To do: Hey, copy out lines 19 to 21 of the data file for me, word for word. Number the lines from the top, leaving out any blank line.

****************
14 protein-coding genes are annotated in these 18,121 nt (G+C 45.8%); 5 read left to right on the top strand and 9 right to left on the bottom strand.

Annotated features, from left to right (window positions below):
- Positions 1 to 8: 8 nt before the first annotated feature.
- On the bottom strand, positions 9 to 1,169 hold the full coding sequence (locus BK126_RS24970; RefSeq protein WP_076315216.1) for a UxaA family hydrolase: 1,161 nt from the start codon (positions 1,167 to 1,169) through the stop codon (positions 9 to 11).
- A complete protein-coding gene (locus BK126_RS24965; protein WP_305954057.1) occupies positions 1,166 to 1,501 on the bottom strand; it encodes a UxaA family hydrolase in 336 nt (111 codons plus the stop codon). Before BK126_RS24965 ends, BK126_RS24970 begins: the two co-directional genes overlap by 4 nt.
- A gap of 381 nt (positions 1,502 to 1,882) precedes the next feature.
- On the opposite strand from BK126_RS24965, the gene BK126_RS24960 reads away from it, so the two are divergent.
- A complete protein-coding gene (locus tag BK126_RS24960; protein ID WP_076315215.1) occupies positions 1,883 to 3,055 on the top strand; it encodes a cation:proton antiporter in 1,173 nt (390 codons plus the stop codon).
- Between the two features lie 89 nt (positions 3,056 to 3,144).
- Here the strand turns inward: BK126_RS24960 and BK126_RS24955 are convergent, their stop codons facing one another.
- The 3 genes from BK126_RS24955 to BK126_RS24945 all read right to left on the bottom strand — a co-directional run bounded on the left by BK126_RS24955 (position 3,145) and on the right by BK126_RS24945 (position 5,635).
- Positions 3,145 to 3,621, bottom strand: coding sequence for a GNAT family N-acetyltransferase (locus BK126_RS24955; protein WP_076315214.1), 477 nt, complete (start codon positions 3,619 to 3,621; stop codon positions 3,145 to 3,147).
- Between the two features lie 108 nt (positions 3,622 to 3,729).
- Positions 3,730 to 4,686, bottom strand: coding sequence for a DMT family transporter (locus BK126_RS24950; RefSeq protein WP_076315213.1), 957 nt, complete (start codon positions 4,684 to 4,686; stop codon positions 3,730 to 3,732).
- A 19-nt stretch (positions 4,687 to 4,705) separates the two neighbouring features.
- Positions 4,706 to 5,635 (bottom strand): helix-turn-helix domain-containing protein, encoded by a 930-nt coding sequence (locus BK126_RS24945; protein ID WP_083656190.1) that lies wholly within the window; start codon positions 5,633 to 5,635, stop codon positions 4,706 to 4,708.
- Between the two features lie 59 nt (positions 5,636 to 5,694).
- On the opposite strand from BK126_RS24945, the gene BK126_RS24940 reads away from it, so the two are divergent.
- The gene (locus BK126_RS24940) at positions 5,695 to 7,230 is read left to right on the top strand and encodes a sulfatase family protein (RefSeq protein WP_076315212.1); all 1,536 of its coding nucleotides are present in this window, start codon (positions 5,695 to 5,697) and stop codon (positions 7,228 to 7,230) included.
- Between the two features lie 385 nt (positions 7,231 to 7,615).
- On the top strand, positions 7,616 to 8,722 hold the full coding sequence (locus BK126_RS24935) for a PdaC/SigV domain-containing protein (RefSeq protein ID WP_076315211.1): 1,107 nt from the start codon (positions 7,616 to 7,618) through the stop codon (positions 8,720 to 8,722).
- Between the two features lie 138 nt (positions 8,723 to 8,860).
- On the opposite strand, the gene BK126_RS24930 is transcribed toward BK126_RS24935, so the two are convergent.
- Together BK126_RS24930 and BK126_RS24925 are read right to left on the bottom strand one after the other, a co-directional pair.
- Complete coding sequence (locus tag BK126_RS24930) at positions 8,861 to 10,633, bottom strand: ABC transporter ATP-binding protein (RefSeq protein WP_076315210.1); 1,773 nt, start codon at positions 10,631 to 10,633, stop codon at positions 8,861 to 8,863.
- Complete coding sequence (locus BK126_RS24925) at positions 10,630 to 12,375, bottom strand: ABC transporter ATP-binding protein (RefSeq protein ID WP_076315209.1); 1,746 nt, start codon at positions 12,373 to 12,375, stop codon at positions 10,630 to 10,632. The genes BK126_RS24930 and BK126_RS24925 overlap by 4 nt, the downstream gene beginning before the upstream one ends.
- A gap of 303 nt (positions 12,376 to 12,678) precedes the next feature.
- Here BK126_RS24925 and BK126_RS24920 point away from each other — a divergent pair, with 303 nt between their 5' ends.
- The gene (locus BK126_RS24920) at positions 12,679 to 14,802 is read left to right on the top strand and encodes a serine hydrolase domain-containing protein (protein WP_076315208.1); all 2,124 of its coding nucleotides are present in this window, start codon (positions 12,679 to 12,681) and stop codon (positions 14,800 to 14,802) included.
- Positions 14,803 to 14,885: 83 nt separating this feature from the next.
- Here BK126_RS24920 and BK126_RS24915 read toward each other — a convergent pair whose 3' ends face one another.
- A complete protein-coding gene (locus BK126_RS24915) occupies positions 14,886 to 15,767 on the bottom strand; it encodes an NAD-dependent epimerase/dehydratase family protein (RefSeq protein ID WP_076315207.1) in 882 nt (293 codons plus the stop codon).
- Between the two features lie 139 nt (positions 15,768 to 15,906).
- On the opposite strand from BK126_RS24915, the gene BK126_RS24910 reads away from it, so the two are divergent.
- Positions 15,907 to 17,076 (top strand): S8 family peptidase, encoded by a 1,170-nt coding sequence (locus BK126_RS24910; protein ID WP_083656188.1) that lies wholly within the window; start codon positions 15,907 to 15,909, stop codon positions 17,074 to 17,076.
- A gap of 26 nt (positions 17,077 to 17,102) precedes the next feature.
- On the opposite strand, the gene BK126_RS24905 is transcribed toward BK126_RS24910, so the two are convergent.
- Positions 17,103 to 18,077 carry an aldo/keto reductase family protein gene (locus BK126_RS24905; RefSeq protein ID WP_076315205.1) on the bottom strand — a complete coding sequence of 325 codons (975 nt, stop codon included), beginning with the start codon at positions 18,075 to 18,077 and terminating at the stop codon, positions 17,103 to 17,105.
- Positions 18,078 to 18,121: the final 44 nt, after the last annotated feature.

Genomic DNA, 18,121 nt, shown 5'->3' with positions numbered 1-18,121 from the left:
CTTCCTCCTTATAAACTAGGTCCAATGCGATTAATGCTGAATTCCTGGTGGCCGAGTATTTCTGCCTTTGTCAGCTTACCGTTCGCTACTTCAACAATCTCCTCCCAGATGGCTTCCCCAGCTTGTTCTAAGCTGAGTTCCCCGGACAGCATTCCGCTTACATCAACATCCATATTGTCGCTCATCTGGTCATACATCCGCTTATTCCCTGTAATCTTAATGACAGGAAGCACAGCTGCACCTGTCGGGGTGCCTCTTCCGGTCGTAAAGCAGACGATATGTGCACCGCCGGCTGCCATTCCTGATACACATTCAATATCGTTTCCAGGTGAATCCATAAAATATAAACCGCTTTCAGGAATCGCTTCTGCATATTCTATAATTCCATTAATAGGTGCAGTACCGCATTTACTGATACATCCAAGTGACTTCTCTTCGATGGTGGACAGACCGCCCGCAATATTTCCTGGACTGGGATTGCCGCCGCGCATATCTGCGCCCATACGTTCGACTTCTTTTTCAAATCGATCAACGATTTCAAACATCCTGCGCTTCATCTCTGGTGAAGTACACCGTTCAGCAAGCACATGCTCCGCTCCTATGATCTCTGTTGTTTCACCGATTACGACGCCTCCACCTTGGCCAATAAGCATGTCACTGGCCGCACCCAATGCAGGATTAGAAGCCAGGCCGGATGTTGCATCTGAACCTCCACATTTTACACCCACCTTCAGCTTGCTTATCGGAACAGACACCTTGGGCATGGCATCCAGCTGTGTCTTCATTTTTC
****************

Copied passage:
- The gene (locus BK126_RS24940) at positions 5,695 to 7,230 is read left to right on the top strand and encodes a sulfatase family protein (RefSeq protein WP_076315212.1); all 1,536 of its coding nucleotides are present in this window, start codon (positions 5,695 to 5,697) and stop codon (positions 7,228 to 7,230) included.
- Between the two features lie 385 nt (positions 7,231 to 7,615).
- On the top strand, positions 7,616 to 8,722 hold the full coding sequence (locus BK126_RS24935) for a PdaC/SigV domain-containing protein (RefSeq protein ID WP_076315211.1): 1,107 nt from the start codon (positions 7,616 to 7,618) through the stop codon (positions 8,720 to 8,722).